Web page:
Having voice assistants built into smart speakers and smart displays can be daunting. To enjoy the convenience of asking the Assistant or Alexa questions at any given moment, you must have always-listening microphones around you at all times. While Google and Amazon promise that the devices only listen for its hotwords, both platforms start recording every time the speakers or displays hears (or think they hear) “Okay Google” or “Alexa.”
Both companies allow customers to go in and delete these recordings through a web interface, but that is far from convenient. Amazon is stepping it up now by enabling users to ask their Echos to delete records from the last day. There are shortcomings to the newly-announced feature, but it’s a step in the right direction.
Google needs to steal this feature from Amazon and expand past where Alexa falls flat.
Where Alexa falls short
There are two significant flaws in Amazon’s current implementation. First, you can only ask your Amazon Echos to delete any records made “today.” At first, you might think this would wipe everything on Amazon’s servers from the last 24 hours. Sadly, that’s not how it works.
When you state, “Alexa, delete everything I said today,” it removes all recordings from that calendar day. If you asked for everything to be wiped from that day, it starts at midnight instead of the last 24 hours. So if you forget to delete your recordings at 11:50 p.m. via Alexa, you’ll have to log into Amazon’s web presence to remove older data.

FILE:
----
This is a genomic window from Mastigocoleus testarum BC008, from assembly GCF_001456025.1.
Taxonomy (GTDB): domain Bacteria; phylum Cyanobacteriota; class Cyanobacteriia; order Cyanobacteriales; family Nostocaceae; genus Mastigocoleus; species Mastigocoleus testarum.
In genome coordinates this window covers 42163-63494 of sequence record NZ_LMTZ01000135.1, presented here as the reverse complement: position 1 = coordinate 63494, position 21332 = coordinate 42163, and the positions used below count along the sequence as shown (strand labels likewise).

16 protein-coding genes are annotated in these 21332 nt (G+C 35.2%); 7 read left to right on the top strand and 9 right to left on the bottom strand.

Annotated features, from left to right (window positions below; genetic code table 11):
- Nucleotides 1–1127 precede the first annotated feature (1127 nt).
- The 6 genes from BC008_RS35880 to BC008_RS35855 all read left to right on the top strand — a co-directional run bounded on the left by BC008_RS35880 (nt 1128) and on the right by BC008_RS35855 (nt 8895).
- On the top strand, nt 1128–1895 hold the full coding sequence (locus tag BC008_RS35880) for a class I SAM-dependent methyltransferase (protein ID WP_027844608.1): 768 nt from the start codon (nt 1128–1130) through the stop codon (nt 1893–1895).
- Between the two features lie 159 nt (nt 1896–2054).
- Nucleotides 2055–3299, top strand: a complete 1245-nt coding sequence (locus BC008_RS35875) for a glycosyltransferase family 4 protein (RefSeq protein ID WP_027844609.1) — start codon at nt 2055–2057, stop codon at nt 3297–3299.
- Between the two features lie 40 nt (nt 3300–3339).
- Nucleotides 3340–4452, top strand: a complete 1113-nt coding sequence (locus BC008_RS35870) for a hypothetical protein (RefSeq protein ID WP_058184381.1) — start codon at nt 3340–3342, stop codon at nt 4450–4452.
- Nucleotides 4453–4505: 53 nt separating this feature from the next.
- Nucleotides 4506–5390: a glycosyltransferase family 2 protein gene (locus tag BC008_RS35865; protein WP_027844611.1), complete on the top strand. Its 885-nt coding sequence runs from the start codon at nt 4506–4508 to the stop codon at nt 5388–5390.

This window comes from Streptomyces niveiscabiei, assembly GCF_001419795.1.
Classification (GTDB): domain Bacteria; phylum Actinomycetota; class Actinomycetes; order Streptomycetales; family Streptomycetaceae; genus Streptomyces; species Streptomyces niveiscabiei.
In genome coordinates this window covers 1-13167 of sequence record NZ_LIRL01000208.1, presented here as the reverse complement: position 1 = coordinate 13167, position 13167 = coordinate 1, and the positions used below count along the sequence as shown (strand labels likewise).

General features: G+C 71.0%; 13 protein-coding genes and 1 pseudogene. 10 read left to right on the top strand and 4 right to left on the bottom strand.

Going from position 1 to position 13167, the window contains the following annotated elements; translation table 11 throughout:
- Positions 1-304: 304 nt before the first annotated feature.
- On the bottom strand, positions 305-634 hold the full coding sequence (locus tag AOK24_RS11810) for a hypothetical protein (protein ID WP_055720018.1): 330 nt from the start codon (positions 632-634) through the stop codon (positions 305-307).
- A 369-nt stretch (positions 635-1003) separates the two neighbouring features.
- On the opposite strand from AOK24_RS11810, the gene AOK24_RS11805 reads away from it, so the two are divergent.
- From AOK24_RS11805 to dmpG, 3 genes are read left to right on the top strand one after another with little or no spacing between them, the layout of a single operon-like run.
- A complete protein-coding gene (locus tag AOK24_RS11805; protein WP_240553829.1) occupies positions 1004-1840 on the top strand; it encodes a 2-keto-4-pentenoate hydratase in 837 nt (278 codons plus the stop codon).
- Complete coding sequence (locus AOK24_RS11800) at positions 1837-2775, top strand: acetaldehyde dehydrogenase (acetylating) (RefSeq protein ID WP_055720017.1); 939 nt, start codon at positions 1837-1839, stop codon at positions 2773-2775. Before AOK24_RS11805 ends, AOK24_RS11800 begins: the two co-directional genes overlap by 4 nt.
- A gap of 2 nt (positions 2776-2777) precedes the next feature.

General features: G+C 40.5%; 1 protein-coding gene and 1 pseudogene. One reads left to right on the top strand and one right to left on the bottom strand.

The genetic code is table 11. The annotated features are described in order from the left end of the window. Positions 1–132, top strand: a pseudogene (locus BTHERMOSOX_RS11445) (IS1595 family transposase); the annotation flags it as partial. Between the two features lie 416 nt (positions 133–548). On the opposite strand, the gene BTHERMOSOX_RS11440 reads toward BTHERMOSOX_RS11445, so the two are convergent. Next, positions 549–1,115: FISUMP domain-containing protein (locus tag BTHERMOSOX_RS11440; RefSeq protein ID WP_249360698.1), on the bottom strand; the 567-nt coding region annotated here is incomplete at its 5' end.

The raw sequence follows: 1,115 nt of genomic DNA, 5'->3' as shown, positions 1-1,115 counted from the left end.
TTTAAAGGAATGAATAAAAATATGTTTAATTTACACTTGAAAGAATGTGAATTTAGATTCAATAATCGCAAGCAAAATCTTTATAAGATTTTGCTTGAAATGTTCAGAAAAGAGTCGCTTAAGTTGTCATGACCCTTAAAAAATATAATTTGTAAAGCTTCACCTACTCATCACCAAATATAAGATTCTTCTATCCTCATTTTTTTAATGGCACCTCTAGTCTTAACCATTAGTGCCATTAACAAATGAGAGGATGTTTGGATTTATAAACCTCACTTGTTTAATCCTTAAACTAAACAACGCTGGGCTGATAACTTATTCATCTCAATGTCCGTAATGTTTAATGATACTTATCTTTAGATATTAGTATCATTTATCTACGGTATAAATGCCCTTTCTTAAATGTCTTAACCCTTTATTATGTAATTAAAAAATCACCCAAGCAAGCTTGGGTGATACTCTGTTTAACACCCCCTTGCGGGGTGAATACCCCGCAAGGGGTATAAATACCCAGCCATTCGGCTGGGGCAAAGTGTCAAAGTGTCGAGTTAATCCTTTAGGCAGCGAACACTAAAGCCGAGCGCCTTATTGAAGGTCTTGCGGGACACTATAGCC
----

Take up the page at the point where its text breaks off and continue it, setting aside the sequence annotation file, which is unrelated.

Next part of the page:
The second issue is that Amazon doesn’t provide any extra lengths of time to delete voice recordings through Alexa. I want the choice to wipe my records on a weekly, monthly, or even yearly basis. This limitation is disappointing.
Amazon did announce that it is working on adding the ability to ask Alexa to delete the previous recording immediately. Amazon didn’t provide a release period, but it did launch a new privacy hub so customers can learn more about the controls they have over their data.
How Google can improve
The search giant has been clear that it only stores the recordings to help train the Assistant. The company has also been upfront that customers can visit My Activity and manually delete recordings. If you’ve ever tried to do this, you know it isn’t an easy process.
If Google wants the Assistant to best Alexa in terms of privacy, it needs to copy Amazon’s new feature. As I hinted previously, Google will need to take it up a step and offer more options for removing voice recordings. This could include simple steps such as longer periods than a day and the ability to stop recordings before they’re even made.
Do you think Google and Amazon should be storing your voice recordings? What else should Google do to step up its privacy game? Let us know your thoughts in the comment section below.